Navigating the Storm: Lessons from a Full-Scale Cyber Attack

After spending nearly two decades in insurance technology, the last six as a CIO, I thought I had encountered most challenges my career could throw at me. I survived 9/11 in NYC, a massive blackout the next year, catastrophic weather, and then COVID. But the most remarkable learning experience was a full-scale cyber attack. This experience was my toughest career challenge, and it taught me valuable lessons that went beyond typical table-top exercises. Today, I want to share these insights with you, focusing on areas often overlooked in crisis planning.

POV

Miguel Edwards

12/11/20232 min read

Navigating the Storm: Lessons from a Full-Scale Cyber Attack

After spending nearly two decades in insurance technology, the last six as a CIO, I thought I had encountered most challenges my career could throw at me. I survived 9/11 in NYC, a massive blackout the next year, catastrophic weather, and then COVID. But the most remarkable learning experience was a full-scale cyber attack. This experience was my toughest career challenge, and it taught me valuable lessons that went beyond typical table-top exercises. Today, I want to share these insights with you, focusing on areas often overlooked in crisis planning.

Balancing Speedy Recovery with Preservation of Forensic Evidence

During a cyber attack response, there's a critical balance to maintain. You'll be pressured to recover operations swiftly, but it's equally important not to destroy crucial forensic evidence. This evidence is indispensable for several reasons:

  • Identifying the Entry Point: Understanding how the attackers breached your defenses is crucial. It helps in patching the vulnerability to prevent future breaches.

  • Understanding the Impact: Knowing what data was stolen or encrypted is essential for assessing the attack's impact.

  • Gauging Threat Actor Entrenchment: The evidence can reveal how deeply the attackers have infiltrated your systems, which is critical for a thorough response.

Crafting a Comprehensive Incident Response Plan

Your incident response plan should be robust, detailing not just roles and responsibilities but also decision-making processes and documentation protocols. Why is this important?

  • Decision-making Clarity: Clearly defined roles and processes ensure that decisions are made efficiently and effectively during a crisis.

  • Documentation for Future Reference: In the wake of a cyber attack, litigation can be a real concern. Ensure that all decisions and actions are well-documented, preferably under the advisement of legal counsel, to safeguard against future legal challenges.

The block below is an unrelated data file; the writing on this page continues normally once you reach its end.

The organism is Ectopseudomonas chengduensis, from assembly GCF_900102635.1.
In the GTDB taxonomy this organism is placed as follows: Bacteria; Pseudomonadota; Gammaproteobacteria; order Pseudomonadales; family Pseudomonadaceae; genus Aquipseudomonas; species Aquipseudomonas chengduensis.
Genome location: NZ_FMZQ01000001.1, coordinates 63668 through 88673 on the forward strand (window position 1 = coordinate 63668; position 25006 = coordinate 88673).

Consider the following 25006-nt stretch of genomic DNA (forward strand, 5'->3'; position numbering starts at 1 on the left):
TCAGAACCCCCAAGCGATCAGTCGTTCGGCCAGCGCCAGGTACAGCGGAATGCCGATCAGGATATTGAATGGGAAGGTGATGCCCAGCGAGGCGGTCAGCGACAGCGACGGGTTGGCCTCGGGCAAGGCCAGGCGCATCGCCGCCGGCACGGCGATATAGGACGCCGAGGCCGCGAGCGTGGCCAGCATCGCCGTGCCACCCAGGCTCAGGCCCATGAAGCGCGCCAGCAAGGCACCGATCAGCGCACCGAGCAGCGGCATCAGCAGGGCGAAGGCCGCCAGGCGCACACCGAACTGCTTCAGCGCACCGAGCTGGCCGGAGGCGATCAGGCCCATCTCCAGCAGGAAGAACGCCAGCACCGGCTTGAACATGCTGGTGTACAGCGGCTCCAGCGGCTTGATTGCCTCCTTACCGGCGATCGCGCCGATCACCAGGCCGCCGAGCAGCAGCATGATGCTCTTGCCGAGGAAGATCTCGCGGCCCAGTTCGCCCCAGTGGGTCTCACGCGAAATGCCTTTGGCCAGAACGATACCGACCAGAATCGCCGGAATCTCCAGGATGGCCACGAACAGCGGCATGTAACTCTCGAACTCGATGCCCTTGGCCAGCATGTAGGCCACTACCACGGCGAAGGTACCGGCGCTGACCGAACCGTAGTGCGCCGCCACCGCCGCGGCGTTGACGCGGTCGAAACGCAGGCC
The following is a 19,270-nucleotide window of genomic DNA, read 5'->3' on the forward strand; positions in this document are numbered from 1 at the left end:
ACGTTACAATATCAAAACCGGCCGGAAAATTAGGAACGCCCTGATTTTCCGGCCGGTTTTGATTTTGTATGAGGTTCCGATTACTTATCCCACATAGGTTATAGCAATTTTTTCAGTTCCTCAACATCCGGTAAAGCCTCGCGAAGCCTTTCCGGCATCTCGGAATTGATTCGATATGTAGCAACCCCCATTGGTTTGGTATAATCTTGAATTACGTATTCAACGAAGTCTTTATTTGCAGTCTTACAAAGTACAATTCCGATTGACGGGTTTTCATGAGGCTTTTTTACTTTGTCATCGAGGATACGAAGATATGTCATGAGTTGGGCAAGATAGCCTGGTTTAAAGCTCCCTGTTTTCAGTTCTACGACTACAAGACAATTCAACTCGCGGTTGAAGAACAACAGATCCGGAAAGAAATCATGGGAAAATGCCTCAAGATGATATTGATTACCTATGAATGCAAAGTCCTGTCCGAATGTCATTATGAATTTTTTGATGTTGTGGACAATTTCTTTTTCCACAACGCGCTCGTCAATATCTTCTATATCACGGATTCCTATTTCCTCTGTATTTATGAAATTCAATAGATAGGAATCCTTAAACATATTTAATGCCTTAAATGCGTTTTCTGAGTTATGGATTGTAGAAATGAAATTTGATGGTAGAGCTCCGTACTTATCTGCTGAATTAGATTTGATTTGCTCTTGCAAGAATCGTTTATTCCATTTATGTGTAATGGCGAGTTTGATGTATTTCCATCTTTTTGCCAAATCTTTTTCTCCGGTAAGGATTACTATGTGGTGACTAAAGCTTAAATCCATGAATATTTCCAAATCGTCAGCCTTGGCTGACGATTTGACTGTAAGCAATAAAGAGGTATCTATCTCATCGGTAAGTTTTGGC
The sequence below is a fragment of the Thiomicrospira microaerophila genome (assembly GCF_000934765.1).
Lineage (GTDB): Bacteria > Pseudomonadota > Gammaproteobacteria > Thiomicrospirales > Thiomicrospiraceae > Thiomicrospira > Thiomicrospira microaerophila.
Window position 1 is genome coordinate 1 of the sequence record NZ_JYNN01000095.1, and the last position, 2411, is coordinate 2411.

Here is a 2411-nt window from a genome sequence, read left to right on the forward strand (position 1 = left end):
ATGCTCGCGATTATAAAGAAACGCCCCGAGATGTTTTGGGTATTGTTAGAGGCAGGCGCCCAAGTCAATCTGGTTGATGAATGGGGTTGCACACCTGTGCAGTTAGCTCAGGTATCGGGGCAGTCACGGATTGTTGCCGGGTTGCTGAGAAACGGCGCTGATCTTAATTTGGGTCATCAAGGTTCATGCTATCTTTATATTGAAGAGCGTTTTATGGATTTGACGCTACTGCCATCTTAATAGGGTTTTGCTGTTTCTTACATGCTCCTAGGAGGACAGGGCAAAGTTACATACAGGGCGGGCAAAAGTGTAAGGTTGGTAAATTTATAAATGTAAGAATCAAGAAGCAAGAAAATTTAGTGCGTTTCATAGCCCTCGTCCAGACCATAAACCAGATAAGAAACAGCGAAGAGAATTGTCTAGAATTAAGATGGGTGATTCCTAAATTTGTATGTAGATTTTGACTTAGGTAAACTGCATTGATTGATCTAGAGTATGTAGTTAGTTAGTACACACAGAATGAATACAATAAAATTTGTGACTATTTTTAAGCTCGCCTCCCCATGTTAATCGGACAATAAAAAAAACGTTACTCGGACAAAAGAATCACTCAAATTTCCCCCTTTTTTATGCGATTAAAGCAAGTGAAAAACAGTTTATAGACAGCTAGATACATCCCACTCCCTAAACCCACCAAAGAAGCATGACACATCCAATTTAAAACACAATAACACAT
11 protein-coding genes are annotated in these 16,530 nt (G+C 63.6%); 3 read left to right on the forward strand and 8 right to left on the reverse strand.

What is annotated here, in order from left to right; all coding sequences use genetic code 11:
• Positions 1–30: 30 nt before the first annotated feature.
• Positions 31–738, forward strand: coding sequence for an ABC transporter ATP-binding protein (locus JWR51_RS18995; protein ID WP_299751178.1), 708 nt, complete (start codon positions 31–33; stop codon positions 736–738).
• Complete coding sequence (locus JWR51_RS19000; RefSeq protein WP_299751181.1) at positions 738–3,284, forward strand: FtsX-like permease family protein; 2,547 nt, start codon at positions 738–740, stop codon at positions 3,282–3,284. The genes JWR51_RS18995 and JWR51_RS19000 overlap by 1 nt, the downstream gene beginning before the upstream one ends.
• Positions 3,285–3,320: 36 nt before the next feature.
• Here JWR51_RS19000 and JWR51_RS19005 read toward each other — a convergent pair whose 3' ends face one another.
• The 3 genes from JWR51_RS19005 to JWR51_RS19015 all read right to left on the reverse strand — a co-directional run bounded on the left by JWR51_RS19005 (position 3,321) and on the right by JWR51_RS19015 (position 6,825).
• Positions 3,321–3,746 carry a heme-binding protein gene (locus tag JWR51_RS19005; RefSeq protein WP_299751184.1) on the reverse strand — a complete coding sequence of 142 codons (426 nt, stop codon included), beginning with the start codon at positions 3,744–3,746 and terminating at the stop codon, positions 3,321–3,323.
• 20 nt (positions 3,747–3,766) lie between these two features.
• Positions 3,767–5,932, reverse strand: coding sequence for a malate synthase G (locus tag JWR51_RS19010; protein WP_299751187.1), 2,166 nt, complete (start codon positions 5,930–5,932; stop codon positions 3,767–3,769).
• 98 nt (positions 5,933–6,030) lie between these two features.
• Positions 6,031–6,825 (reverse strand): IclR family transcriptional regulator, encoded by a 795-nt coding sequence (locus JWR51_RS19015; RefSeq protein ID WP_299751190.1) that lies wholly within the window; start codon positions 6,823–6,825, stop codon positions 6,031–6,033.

Developing a Strategic Communication Plan

Communication is key during a crisis. A well-defined communication plan, especially for internal stakeholders, is vital.

  • Preventing Misinformation: I have a saying: "In the absence of official information, people tend to create their own, and it's never what right." These narratives can often be misleading or damaging. Don't wait too long before communicating.

  • Guiding Employee Communication: Employees might inadvertently become sources of information for customers, vendors, and the media. It's crucial they know what can and cannot be disclosed.

  • Informing Stakeholders: Both internal and external stakeholders should receive accurate, timely information to maintain trust and control the narrative.

Securing Essential Retainers

Finally, be proactive in establishing retainers for specialized services:

  • Threat Hunting and Response Services: Specialists in cyber threats can offer invaluable assistance during and after an attack.

  • Cybersecurity Legal Counsel: Specialized legal advice is crucial in navigating the legal implications of a cyber breach.

  • Public Relations Support: Managing the public narrative and maintaining your organization's reputation is critical during a crisis.

  • Threat Actor Negotiations: In cases involving ransom demands or negotiations with threat actors, it's critical to have experts who can handle such situations. Engaging directly with cyber criminals, transferring cryptocurrency, or accessing dark web sites for decryption instructions is risky and should be managed by experienced professionals in this field.

Facing a full-scale cyber attack was a defining moment in my career. The lessons learned have reshaped how I view cybersecurity and crisis management. I encourage every technology leader to consider these points in their planning. Being prepared is not just about having a plan; it's about foreseeing and planning for the complexities that arise in real-world scenarios.

Get in Touch